I spend way too much time thinking about where I am going to live when I retire, especially given that it will likely be another decade before I stop working full time. The thing is, where I retire will affect how much I enjoy my retirement (and I really want to enjoy my retirement!).
My current obsession is identifying the factors I should consider when evaluating if a particular location is the best location for me.
Several websites put out annual lists of the best places to retire (for example, AARP, U.S. News and World Report, and Forbes). I like reading these but consider them a starting point only because, given some of the cities ranking high on these list, it’s pretty clear I value different things.
So far, here are the factors I keep coming back to.
Should I Stay or Should I Go
The most obvious question is should I move at all. If I like where I am living at the time, have a lot of friends to hang out with, and connections to local institutions, staying put may be the best option.
Unfortunately, that isn’t the end of it. Even if I do stay in the same general area, I think it unlikely I will stay in the same exact spot.
During my working years, my commute will be a big factor in determining where I want to live. Making sacrifices when it comes to space and location will be rewarded with less time in the car or on the train. But once I retire? Rush hour becomes a thing of the past and I will be able to shop around for accommodations that fit my new life.
What Matters Most to Me
If I do end up moving somewhere else, here is what I think will matter most in deciding where to live. As you can see, I have given myself a lot to think about.
Proximity to Family
I want to live no more than six hours drive or a short flight from my family. Why not closer? They still live in the state I grew up in and I am about as likely to sprout wings and fly as I am to move back there.
Proximity to an Airport
In planning for retirement, I am budgeting a lot for travel. There is so much of the world I have yet to see and many places I have visited that I would like to return to.
Ideally, I will live close to an airport with a lot of options for direct flights. This becomes even more relevant as airlines reduce the number of flights to smaller airports. I have lived in a city where the majority of flights seemed to leave before 7 am and return after 9 pm. It’s not fun.
Opportunities for Cultural Events
College towns pop up a lot on lists of the best places to retire because they offer so many opportunities for staying engaged mentally. This is important to me but I don’t want to rule out non-college towns thinking I will be bored to tears.
Besides, given all the travel I am planning, it may be nice to come home to a town that offers more in the way of hiking and biking trails than museums.
Access to Good Healthcare
There is no getting around it: the healthcare system is the U.S. is not working well right now. While it goes without saying that planning for the costs of insurance and care is an enormous challenge, don’t ignore the fact that accessing that care can also be difficult.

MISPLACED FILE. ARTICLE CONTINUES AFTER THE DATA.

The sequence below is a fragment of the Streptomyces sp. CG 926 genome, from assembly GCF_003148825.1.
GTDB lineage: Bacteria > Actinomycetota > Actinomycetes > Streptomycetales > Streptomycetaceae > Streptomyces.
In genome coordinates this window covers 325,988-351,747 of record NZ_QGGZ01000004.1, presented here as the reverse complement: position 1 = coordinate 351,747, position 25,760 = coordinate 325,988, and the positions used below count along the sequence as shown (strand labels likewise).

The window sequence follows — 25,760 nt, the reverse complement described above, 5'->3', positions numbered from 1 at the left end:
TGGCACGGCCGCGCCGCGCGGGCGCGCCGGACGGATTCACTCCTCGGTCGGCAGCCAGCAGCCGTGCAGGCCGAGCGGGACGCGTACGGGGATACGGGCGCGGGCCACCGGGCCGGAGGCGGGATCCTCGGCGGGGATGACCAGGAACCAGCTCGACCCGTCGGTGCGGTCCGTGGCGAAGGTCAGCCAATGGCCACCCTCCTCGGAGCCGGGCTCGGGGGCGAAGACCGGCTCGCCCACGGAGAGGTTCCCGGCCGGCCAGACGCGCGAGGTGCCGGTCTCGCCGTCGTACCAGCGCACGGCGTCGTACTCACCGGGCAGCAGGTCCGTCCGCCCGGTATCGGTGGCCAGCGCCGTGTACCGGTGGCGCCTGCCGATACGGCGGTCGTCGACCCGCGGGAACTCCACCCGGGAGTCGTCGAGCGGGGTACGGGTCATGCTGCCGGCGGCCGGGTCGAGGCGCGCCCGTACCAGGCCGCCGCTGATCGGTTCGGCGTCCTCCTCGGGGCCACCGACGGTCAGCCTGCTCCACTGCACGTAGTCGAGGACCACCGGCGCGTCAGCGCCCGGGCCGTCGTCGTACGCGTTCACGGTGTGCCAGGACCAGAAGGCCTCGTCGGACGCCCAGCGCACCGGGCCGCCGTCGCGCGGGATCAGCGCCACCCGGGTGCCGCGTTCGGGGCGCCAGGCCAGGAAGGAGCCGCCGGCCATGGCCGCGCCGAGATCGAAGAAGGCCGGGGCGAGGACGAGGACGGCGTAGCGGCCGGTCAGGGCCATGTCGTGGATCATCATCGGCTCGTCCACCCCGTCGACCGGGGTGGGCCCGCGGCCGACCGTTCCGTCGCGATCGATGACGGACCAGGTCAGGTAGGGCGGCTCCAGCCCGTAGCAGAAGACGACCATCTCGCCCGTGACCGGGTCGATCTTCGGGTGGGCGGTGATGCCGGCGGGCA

Rural and even suburban hospitals are struggling to remain competitive and attract top specialists. Because driving for hours to see a doctor does not appeal to me, access to good healthcare stays on the list.
I probably should have listed this higher up—possibly even above proximity to family—but I didn’t want to seem too wimpy. The truth is that I don’t want to live somewhere with long, cold, and snowy winters.
It doesn’t have to be Florida but it also can’t be Buffalo (I visited Buffalo in the summer and it was lovely but do you know some winters they ship snow out using trains because they run out of space to shovel it?!).
This last category—community—is a bit hard to describe. I think it is a remnant of watching every episode of Northern Exposure at least a dozen times when I was younger (okay, maybe just the first 4 seasons). It doesn’t mean I have to love all my neighbors, but it would be nice if there existed a camaraderie within the community that we were working toward a common good.
I lived in a small town within a large city and I liked it. Sure, my taxes were a little higher but we had our own (much more responsive) police force and tons of community events and classes open only to residents (I took a great 6-week introduction to tennis class for $75!).
I should add that where I lived was a really old town that the bigger city grew around, and not a planned development. Something like that may be okay but I am a bit suspicious of them. I don’t want to move some place expecting Cicely, Alaska, and end up with the senior citizen version of Melrose Place.
The Elephant In the Room? Housing Costs
Ultimately, housing costs may be the biggest factor, both if I stay put or move. Housing costs make up a large portion of my budget now and that could continue when I retire.
Currently, my savings goals assume I will need to budget for either rent or a house payment. As I get closer to retirement and the need to narrow down exactly how much I will need to live off of grows, I will likely start doing some price comparisons and neighborhood shopping.
Wherever I decide to live, it might make sense to purchase something. This will allow me to project my housing costs with a lot more certainty, including estimated renovation and repair costs.
What Factors Matter Most to You?
Have you spent time thinking about where you want to live in retirement? What factors matter most to you? Let me know in the comment section below!